Title

Vitamin D deficiency and sun avoidance among university students at Abu Dhabi, United Arab Emirates

Document Type

Article

Source of Publication

Dermato-Endocrinology

Publication Date

1-1-2011

Abstract

This study offers evidence that vitamin D deficiency could be a major public health burden among young Emirati adults, mostly because of sun deprivation in a sun-blessed country. This study included a random sample of 138 females and 70 males tested for serum 25-hydroxyvitamin D [25(OH)D] status. To further evaluate the predictors of vitamin D status in this population, the study examined diet, obesity and sun exposure. In summer, the mean serum 25(OH)D concentration for females was 20.9 ± 14.9 nmol/L, whereas that for males was 27.3 ± 15.7 nmol/L. Females scored significantly higher than males on the sun avoidance inventory (SAI), indicating that females avoid sun exposure to a greater extent than males, possibly explaining the lower vitamin D status. A significant negative correlation also existed between SAI and vitamin D status (Pearson's r = -0.33; p < 0.01), but no significant association was evident between vitamin D status and body mass index (Pearson's r = 0.03; p = 0.33) or low dietary intake of vitamin D-fortified foods (Pearson's r = 0.08; p = 0.13). The mean serum 25(OH)D concentration for females tested in winter was 31.3 ± 12.3 nmol/L while in the summer, it was 20.9 ± 14.9 nmol/L. This difference was statistically significant, suggesting that seasonal variation plays an important role in vitamin D status in the United Arab Emirates. Fortification of foods and drinks with vitamin D, supplementation and sensible sun exposure are important steps toward minimizing vitamin D deficiency. © 2011 Landes Bioscience.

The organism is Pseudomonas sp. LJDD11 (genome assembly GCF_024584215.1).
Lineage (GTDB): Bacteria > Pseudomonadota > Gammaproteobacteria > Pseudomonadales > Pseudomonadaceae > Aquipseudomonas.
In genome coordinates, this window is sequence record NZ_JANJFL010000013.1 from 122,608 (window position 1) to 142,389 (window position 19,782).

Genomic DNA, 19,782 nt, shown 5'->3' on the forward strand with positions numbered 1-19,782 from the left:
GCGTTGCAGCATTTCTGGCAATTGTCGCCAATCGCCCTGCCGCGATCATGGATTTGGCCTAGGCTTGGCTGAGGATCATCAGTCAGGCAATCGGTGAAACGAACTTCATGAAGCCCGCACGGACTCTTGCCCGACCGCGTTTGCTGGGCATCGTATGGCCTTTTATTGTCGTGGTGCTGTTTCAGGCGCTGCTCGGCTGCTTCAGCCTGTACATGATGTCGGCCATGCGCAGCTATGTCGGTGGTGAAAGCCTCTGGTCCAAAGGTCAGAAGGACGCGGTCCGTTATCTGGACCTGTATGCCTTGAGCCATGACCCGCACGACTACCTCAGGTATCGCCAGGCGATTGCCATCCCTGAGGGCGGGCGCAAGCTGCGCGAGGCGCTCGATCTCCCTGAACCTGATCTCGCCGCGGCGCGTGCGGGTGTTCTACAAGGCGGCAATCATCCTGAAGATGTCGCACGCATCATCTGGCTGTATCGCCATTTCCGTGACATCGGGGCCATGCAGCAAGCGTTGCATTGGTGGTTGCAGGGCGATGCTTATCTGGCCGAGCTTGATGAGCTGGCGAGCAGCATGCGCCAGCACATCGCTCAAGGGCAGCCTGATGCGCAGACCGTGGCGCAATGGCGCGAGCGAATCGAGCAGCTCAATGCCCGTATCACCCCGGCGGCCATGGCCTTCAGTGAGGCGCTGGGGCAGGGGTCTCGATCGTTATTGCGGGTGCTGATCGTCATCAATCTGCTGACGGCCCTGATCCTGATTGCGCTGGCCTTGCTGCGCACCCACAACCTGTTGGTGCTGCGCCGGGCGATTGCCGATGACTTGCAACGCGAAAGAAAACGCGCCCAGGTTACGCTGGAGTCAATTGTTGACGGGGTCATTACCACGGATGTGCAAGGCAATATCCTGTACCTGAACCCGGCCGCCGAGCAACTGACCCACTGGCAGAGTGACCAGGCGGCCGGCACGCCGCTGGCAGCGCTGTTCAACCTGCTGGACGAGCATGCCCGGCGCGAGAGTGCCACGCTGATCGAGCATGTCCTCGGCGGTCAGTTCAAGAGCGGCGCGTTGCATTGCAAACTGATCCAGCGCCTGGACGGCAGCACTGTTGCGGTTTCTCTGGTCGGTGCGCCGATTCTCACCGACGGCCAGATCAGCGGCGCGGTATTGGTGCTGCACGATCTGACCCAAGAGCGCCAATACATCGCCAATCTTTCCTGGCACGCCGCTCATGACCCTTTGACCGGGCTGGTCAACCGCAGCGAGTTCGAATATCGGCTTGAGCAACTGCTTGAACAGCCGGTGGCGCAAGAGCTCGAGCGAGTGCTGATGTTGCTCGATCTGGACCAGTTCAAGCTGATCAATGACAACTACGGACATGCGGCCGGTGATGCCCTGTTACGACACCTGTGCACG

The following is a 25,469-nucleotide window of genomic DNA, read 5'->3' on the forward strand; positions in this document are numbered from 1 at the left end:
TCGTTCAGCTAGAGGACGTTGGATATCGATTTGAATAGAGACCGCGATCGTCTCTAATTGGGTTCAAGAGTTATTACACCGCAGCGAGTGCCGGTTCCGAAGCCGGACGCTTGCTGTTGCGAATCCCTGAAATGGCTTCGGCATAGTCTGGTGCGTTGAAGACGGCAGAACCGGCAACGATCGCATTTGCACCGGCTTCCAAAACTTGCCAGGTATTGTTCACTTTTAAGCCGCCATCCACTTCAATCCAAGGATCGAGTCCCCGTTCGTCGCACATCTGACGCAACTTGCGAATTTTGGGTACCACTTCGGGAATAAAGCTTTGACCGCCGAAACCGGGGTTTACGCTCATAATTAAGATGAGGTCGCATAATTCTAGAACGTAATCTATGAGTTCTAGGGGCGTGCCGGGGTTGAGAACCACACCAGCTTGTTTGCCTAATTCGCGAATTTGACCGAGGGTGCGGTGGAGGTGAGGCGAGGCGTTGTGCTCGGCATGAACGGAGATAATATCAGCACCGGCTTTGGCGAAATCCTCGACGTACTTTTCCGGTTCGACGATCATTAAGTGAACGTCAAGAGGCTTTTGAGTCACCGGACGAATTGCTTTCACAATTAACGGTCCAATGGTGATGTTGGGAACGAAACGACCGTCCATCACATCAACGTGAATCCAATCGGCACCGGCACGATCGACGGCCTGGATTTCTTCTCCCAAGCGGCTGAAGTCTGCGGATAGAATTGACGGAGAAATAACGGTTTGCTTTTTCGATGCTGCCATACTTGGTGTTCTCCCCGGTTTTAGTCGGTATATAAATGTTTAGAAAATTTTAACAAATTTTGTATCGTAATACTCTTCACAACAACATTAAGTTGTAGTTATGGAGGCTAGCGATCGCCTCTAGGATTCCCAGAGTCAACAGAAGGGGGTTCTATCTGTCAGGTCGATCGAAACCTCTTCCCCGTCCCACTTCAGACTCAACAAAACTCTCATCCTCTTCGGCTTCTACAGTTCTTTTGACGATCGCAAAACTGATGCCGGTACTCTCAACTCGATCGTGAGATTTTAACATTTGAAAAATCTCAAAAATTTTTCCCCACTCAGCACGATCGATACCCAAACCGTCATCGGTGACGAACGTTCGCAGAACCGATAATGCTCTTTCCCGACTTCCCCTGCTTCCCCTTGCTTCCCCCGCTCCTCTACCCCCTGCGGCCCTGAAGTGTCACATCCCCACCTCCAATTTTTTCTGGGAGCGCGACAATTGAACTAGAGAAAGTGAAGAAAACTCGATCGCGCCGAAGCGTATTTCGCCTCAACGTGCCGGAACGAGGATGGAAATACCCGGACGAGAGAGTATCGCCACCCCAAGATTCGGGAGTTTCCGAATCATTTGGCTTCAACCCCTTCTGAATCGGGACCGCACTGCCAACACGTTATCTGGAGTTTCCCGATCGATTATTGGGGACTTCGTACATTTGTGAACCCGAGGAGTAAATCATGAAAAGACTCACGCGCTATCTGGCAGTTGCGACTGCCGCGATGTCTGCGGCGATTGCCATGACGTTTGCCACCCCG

ISSN

1938-1980

Publisher

Landes Bioscience

Volume

3

Issue

4

First Page

235

Last Page

239

Disciplines

Life Sciences

Keywords

25(OH)D, Females, Food frequency questionnaire, High performance liquid chromatography, Sun avoidance inventory, United Arab Emirates, Vitamin D deficiency, Young adult emiratis

Scopus ID

84863393343

Indexed in Scopus

yes

Open Access

yes

Open Access Type

Hybrid: This publication is openly available in a subscription-based journal/series

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